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Immel Circus Gallery

The Immel Circus Conservation

The staff of the Massillon Museum have worked hard over the past few months to do a touch-up cleaning of the Immel Circus, as George Laurence of Museum Acrylics installed the new acrylic top. This will help to protect the circus and keep the dust out for years to come. Visit your Museum today to see the results!

Above: Registrar Cristina Savu poses with Bobbie Immel Muhlbach, former MassMu board member and daughter of Dr. Immel who carved the circus (2013).
Below: Cristina Savu cleans the circus tents from scaffolding while Volunteer Deb Altimus cleans the thousands of circus spectators. (2010).

The Massillon Museum would like to thank the following individuals and businesses for their contribution to the Immel Circus Conservation Project, completed January 23, 2013.

Rick and Deb Altimus
Cobbey children in Memory of Ann McLain Cobbey Drury
J.W. Cunningham
The Gessner Family Foundation
Martha McLachlan
Massillon Cable TV, Inc.
Helen McMunn
Gregg and Mary Sparks McMunn in Honor of John and Amelia Sparks
John and Bobbie Muhlbach
Bernard and Eunice Ott
Jane Robinson
Scripps Network Interactive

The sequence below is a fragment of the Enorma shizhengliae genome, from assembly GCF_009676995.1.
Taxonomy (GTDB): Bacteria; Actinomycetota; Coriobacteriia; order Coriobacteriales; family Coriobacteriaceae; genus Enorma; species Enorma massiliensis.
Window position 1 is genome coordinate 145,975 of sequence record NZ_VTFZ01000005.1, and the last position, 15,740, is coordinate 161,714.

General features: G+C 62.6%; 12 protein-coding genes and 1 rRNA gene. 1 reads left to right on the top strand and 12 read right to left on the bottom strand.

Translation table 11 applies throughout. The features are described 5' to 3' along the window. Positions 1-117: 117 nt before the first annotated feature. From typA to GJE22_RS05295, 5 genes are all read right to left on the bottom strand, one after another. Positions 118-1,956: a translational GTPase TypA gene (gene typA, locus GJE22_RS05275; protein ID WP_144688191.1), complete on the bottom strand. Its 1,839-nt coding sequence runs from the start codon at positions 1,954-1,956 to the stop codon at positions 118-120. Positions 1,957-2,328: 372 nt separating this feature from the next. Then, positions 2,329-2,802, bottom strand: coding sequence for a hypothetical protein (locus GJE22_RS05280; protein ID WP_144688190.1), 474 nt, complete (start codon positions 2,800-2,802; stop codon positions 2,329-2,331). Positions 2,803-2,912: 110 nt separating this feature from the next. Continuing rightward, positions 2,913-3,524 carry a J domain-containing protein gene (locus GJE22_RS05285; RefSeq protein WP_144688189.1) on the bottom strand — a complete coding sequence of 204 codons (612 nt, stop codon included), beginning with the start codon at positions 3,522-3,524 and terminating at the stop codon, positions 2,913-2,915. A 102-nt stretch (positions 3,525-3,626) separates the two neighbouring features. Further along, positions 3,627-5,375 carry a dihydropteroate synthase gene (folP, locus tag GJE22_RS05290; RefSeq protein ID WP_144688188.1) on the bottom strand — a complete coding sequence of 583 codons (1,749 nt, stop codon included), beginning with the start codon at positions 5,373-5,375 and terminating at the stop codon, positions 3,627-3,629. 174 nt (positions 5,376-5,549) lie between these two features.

Mr. James Sparks and Mr. Oliver Bowcock in Honor of John and Amelia Sparks
Memorial Donation in Honor of Walter Sorg
Robert and Cheryl Wentzel

 

About The Immel Circus

The Immel Circus is one of the most interesting “pieces” in the collection of the Massillon Museum. The 100-square foot miniature circus contains 2,620 pieces: thirty-six elephants, 186 horses, 102 assorted animals, ninety-one wagons, seven tents, and 2,207 people. Most of the pieces were hand-carved by Dr. Robert Immel using tools from his dental practice. Some were handcrafted by friends and retired circus performers. The Immel Circus has twice been dismantled and reconstructed: once after a fire threatened the display in the Immels’ home, and once to move it to the Massillon Museum.

Massillon native Dr. Robert M. Immel said that trips with his uncle to the circus were his inspiration for carving and collecting memorabilia. His uncle would take him to every circus that came to town. “It was such a tremendous thing for him to come and do that,” Immel says. “I was at the age when you’d learn everything and love it. Elephants were big and it was great to look up at them. It was quite a thrill.”

In 1946, Immel began his first carvings. “When I came home from the service, I had a friend…he lived across the street and was always carving things. One night he showed me what he was doing and I started. I did everything, carving to painting,” Dr. Immel recalled. “I never started out to do it,” he said of his almost fifty-year project. “I think everyone should have a hobby and should develop that interest young,” he said.

The most interesting piece in the carved circus, to Dr. Immel, was the eight-horse liberty act that is located in the big top. The liberty act was aptly named because the horses were free to move about. He decided to carve the horses out of mahogany because he did not want them to break. “I started to paint them and carve them and I’d get sick.